std::string now supports Address Sanitizer

Nicole Mazzuca

When using the Microsoft C++ Standard Library in debug mode (/MTd or /MDd), the library works hard to make sure programmers avoid many access violation bugs. Each container has a custom “wrapped” iterator, which, on every access, checks that it is still valid, isn’t an end iterator, and when doing arithmetic, checks that it’s still in-bound.

However, as soon as you get out of the world of iterators into pointers, these checks can no longer do anything:

int vector_iterators() {
  std::vector<int> v{0, 1, 2, 3, 4, 5};
  return v.begin()[6]; // error at runtime!

int vector_data() {
  std::vector<int> v{0, 1, 2, 3, 4, 5};
  return[6]; // no error reported! undefined behavior!

Enter Address Sanitizer (ASan). Add the -fsanitize=address option to your build with either cl or clang, and the compiler will insert checks to make certain that accessed memory is in scope and has not been deallocated.

// compile with -fsanitize=address
int check_stack() {
  int v[] = {0, 1, 2, 3, 4, 5};
  return v[6]; // ASan out-of-bounds access error reported!

int check_heap() {
  int *heap_v = new int[6]{0, 1, 2, 3, 4, 5};
  int result = heap_v[6]; // ASan out-of-bounds access error reported!
  delete heap_v;
  return result;

int check_vector() {
  std::vector<int> v{0, 1, 2, 3, 4, 5};
  return[6]; // ASan container-overflow access error reported!

Checking stack and raw heap memory has worked since we initially implemented the Address Sanitizer feature. When using containers like std::vector or std::string, it will also make certain you don’t access memory that’s outside the underlying allocation. However, because containers are library code, by default ASan will not prevent you from accessing memory that’s outside the bounds of the container’s capacity, but still inside the bounds of the allocation.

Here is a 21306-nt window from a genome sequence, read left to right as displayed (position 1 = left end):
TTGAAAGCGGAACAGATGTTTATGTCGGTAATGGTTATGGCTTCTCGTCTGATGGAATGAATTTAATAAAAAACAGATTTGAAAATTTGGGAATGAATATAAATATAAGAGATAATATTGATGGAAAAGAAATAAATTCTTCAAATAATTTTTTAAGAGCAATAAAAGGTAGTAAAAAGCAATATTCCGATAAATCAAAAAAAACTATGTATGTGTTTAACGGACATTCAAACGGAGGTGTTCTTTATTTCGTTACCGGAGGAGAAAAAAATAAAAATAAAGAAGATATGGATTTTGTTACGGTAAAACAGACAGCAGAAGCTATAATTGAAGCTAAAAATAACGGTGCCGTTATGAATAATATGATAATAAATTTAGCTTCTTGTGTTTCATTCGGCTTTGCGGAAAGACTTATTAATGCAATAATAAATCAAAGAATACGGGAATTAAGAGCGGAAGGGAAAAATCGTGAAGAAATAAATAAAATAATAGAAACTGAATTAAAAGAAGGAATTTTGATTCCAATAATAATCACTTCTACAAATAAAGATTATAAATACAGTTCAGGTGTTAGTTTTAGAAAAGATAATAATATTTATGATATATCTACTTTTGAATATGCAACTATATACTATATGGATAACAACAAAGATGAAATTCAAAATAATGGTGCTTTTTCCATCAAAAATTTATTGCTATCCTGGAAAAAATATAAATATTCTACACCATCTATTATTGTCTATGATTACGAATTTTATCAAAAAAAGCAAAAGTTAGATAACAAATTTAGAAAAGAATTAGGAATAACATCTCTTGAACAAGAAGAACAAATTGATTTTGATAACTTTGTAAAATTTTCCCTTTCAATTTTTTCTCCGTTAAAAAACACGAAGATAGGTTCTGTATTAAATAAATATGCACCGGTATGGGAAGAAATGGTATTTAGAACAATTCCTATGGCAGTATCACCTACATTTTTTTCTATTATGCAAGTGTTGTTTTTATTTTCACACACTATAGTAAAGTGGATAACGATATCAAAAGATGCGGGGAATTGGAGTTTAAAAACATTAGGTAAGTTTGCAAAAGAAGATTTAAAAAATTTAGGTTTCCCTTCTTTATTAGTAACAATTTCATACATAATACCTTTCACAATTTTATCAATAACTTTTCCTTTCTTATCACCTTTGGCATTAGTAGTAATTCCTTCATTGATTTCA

In microsoft/STL#2071, the standard library team added support for ASan container-overflow annotations to std::vector, meaning that our standard library keeps the annotations for std::vector‘s buffer up-to-date manually, using ASan’s __sanitizer_annotate_contiguous_container API. This means that check_vector above correctly errors on a container-overflow error, and we find more bugs in people’s code!

However, std::string is a very different beast to std::vector, due to the Small String Optimization (SSO). In microsoft/STL#2196, we attempted to do an initial implementation, supporting annotations of the SSO buffer as well. However, this had quite a few interesting and unfortunate bugs come out of it, so we needed to disable it again in microsoft/STL#2990.

// compile with -fsanitize=address
char string_old_asan() {
  std::string s = "Hello, world! Let's try address sanitizer!";
  s.reserve(64); // s's heap allocation is now 64 chars wide
  assert(s.size() == 42); // but s still only contains 42 chars
  // before Visual Studio 2022 17.6 Preview 1, this doesn't crash, but reads uninitialized memory

However, as of Visual Studio 2022 17.6 Preview 1 (in microsoft/STL#3164), we fixed the bugs and re-enabled the tracking machinery in std::string to keep ASan’s knowledge up to date and correct — meaning that the code sample above suddenly went from silent undefined behavior to very loud undefined behavior! It works with any allocator, including custom allocators, but will check for slightly fewer errors at the boundaries – if you want your custom allocators to fully support ASan checking, you can check out the ASan container-overflow annotations.

One limitation of this checking, in order to avoid the bugs that plagued the original, is that we do not annotate std::string‘s SSO buffer. This means that one can still access out-of-bounds inside the SSO buffer. We’ve left the door open to fixing this in the future, but we wanted to make sure that checking of heap-allocated buffers at least worked.

If you do have issues with container-overflow checking on std::string, you can disable it by passing -D_DISABLE_STRING_ANNOTATION to your compile. If you find bugs in the feature, please report it to either Developer Community or the microsoft/STL GitHub. We can also be reached in the comments below, via the @VisualC twitter account, or via


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  • Mason Boswell 0

    When will the arm64 version of the compiler support /fsanitize? Also the help text for the compiler on arm64 still omits the /analyze options even though they have been added. The help text should be updated to match the x64 compiler.

  • Serhiy Malokhatko 0

    Thanks, it is getting better.
    Question, is there any chance to have memory leak detector without macro DBG_NEW?

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